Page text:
The title and cover art for this one both seemed promising. It shows what appears to be a severed head in a torn and bloodied trick or treat bag. Nice. The same could even be said for its very familiar plot - an escaped mental patient chases down a babysitter on Halloween night. Now, I know what you're thinking. This is just another Halloween clone, right? Wrong. In fact, I can't imagine anyone involved with this film thinking they were actually making a serious horror film. It no doubt lifts some cues from Carpenter's film, but only to parody it. There are far more attempts at laughs than scares (and at both it fails). From Christopher's silly pranks to Peter Jason running around in drag, clearly this was not intended to be a horror film.
It begins with two orderlies chasing a wealthy man, Malcolm, up a tree. As we find out later, Joan, his wife, had him committed so she could move her new boyfriend in, a magician named Richard. Four years later on Halloween night, she calls Linda, a badly aging teenager, to ask her if she could babysit their son, Christopher (played by the director's actual son). Of course, she accepts. The boy spends the night driving Linda crazy with pranks and magic while his father plans his escape from the insane asylum. Lifting an outfit from a psychiatric nurse (who's conveniently wearing a wig), he leaves the asylum in total drag - boobs and all. After being groped on the street by a drunk, he robs a nasty back alley bum of his filthy clothes. He eventually makes it back to his old home, where the hunt for his ex-wife begins (of course it matters not that his son is inside). Shortly thereafter, Linda's friend arrives to drop off a videocassette. When Malcolm encounters her, he stabs her, thinking she was Joan. His response? "You're not Joan... idiot." When Malcolm finally crosses paths with Linda, Graver probably spends ten or so minutes of the running time having these two run in circles in the house, until eventually, Malcolm gets his head caught in the trick guillotine and is actually killed (sold at a toy store near you). The final shot is a freeze frame of Christopher raising a blade above Linda's head.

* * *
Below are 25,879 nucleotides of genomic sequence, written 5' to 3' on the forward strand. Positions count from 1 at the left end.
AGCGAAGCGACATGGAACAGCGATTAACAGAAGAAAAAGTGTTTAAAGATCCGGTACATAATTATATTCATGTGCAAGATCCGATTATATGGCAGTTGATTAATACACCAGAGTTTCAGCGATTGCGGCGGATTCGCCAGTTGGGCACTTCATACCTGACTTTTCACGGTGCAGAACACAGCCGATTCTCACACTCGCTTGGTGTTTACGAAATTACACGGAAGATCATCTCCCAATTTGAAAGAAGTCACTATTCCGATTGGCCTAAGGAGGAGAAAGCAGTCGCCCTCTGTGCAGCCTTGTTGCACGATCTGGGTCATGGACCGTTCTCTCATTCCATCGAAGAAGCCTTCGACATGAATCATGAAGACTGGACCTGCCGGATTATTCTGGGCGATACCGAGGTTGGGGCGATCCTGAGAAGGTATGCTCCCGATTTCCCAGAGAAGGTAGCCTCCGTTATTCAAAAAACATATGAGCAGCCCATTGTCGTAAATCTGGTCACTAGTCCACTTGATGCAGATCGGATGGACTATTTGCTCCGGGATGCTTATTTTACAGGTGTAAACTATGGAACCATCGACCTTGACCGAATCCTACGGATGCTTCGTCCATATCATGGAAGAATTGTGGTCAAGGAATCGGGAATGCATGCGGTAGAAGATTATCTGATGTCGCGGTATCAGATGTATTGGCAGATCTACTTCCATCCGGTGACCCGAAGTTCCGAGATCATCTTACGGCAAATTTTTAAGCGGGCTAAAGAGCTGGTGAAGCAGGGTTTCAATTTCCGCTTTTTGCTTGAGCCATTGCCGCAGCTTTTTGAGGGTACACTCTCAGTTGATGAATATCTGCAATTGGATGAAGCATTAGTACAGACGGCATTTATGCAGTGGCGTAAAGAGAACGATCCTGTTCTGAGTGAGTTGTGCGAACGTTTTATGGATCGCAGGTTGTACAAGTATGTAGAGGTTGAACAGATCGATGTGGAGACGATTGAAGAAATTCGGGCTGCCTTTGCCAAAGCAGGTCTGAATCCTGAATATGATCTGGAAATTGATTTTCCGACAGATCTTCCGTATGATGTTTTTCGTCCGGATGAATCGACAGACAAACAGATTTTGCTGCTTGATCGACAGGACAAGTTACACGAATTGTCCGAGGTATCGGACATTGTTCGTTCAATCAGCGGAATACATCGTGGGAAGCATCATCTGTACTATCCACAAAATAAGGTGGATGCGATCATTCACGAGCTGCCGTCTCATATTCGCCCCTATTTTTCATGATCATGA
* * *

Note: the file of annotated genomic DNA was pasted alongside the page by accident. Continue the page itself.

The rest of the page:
Gary Graver has had a super long career, having shot over 200 movies, mostly b-movies. From exploitation to alien erotica, he's done it all. By the time he directed Trick or Treats in 1983, he had already photographed several semi well-known horror flicks, such as Doctor Dracula and The Toolbox Murders. Certainly he knew how horror flicks were made, so what happened with this film? Again, the only explanation is that he didn't intend on making a horror film, despite its eventual marketing. One scene in the film has two of Linda's friends editing a horror film. The two briefly discuss horror, with one confessing (and I'm paraphrasing): "They don't exactly turn me on... I think people will always be interested in the latest monster that can pop up, or how much more blood could be spilled or how many more guts can be ripped out." Perhaps this was Graver's way of asking us, "why does everything have to be a horror movie?"
Despite his wealth of experience, the quality of his work was never very consistent. Compare Midnight Intruders (1973) to Blood Mania (1970) and you'll see what I mean. In this film, the pace is weak and it has some incredibly disjointed and dark scenes (especially on the VHS). Perhaps to add some credibility to the film, he got his bar buddies to make brief appearances. Steve Railsbeck, Paul Bartel, R. Michael Stringer and David Carradine all do their pal Gary a favor. Unfortunately, nothing can save this movie. Not even an Orson Welles credit as the film's "magical consultant." With all the awful things people say about this movie, I must admit, after a recent rewatch on Blu-ray, I can appreciate what Gary was trying to do. Simply put, the film is an homage to Halloween, hi-jinks and pranks... not horror films. I absolutely loved how trick or treaters arrived at the house all throughout the movie. They have virtually no impact on the plot, but are there merely because its Halloween and they should be. A few other things I appreciate - the circus and magic references, the fun childhood pranks, Christopher's character, the silly movie-within-a-movie on the editing bed... I found all these quite fun. But at the end of the day, none can rescue this movie from its awful pacing.
Several years ago, Code Red released a fresh HD transfer on Blu-ray. The new print makes the film more watchable as it pulls out details from many of the dark shots in the movie. The disc also has a cast commentary track. Although I have listened to it, all I could remember is how terrible the sound quality was. Below is my original VHS review from nearly 10 years ago.